|April 1, 2005
New anti-corruption stance hailed / Pressure on “reluctant” farmers
Namibia's new President, Hifikepunye Pohamba, has announced a new zero-tolerance policy towards corruption and inefficiency. Government was to address corruption "with a sledgehammer." This new effort by President Pohamba was hailed by Namibian human rights groups, saying corruption had "become endemic" during ex-President Sam Nujoma's era. Already during his inaugural speech on 21 March this year, President Pohamba declared "zero tolerance for waste and corruption" and solemnly pledged that he would personally set an example in that regard. Addressing his first cabinet meeting, President Pohamba listed several concrete preventive and curative measures to be instituted to eradicate corruption, lethargy and inefficiency in the public service. President Pohamba's anti-corruption administrative policies include meritorious recruitment of civil servants, restriction on internal and foreign junkets, and enforcement of Ministerial accountability and strengthening of the existing public service legislation. He told Namibia's new ministers that his government "is fully committed to addressing corruption with a sledgehammer". President Pohamba also directed Prime Minister Nahas Angula "to put in place immediately effective legislative measures necessary for the efficient and proper management of our parastatals."
In the meantime, government has asked 14 commercial farmers, whose 24 farms have been identified for expropriation, to submit reasons why their land cannot be taken. They are among 192 land owners, mainly foreign absentee landlords, who were informed last year that their farms had been earmarked for expropriation. At the time, former President Nujoma announced that it was part of the State's plans to speed up land reform over the next five years. As far as this newspaper could establish, the 14 owners are reported to be reluctant to give up their farms, and have indicated this to Government. "No new farms have been identified. The Government is awaiting the responses to study them [farmers' responses]," said one of the sources. If Government doesn't accept the reasons given by the 14 land owners, the issue is likely to go to the Lands Tribunal. Farmers who are willing to give up their land are expected to name a price and hope that it meets with Government approval. Where agreement cannot be reached, Government can expropriate the land and pay the farmer an amount it considers to be 'just'. After Government identified the farms, it approached individual farmers despite a request by the Namibia Agricultural Union (NAU) to set up a negotiating team to mediate in the sale of farmland. Such a team was supposed to represent farmers and the Government and serve as a mediator between the seller and the buyer.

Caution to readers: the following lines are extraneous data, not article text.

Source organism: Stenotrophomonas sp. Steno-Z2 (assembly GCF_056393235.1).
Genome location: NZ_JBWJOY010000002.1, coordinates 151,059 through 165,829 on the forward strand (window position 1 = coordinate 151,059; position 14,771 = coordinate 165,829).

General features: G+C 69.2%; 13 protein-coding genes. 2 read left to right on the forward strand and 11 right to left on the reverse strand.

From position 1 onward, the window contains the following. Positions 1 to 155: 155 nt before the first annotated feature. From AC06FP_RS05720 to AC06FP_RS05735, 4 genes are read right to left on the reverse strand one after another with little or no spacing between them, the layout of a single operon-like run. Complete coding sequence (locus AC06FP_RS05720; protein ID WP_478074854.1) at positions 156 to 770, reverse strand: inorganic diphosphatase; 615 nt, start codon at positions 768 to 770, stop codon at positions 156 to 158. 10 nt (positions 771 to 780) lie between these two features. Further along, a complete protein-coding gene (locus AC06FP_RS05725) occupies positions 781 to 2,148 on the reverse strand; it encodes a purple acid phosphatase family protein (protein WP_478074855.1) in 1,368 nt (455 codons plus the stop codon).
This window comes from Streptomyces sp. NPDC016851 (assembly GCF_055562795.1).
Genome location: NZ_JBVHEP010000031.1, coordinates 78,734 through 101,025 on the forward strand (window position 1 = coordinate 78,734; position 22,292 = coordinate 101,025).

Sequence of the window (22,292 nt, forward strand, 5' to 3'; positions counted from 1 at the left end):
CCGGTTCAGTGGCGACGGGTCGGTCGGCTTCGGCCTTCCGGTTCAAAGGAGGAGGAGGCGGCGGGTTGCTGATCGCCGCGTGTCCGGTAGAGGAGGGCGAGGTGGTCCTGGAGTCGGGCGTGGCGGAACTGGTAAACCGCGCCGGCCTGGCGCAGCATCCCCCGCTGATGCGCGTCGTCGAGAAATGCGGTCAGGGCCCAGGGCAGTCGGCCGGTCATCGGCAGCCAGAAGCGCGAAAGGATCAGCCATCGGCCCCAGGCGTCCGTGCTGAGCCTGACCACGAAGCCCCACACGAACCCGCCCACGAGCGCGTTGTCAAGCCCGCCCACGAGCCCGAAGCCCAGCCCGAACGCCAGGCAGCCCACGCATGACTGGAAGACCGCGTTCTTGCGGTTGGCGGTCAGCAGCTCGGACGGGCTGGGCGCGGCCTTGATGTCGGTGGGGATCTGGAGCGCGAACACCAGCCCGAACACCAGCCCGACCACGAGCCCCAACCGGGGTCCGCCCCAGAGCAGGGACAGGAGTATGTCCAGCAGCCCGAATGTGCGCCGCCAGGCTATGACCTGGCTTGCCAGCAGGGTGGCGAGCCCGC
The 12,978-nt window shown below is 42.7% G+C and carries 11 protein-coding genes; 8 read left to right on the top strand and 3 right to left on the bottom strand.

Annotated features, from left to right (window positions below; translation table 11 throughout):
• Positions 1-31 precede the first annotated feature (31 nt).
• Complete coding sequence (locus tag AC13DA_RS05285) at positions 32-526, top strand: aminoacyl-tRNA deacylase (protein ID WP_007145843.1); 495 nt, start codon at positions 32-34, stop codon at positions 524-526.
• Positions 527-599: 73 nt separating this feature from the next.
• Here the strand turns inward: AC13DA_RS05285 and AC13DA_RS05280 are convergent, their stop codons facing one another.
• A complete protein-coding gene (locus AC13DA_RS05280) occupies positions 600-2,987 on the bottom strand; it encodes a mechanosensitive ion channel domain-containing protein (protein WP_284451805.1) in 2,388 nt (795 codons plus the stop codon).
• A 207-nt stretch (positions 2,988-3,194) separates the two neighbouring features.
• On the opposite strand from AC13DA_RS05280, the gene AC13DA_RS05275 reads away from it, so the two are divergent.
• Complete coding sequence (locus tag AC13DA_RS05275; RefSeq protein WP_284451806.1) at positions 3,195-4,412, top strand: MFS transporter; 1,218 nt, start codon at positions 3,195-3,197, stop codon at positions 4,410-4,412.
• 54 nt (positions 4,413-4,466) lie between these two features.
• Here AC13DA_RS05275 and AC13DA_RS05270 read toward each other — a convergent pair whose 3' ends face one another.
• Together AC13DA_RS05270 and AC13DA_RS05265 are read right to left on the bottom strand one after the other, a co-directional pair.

The NAU said expropriation was inevitable, but it wanted the Ministry of Lands to first convene a conference to clarify "grey areas" and formulate "a nationally acceptable, politically and economically sustainable expropriation policy". The 'grey areas' farmers refer to include definitions of the terms national interest, just compensation and market price. Former Lands Minister and now President of Namibia, Hifikepunye Pohamba, has previously told Namibian farmers that land reform would be carried out within the context of the law and that just compensation would be paid. The majority of farmers believe that the willing-seller, willing-buyer concept is still the cheapest, least disruptive and most acceptable option. Uncertainty over the future of their farms has seen several farmers cancel plans to develop their land. They also claim the process was negatively affecting the national economy.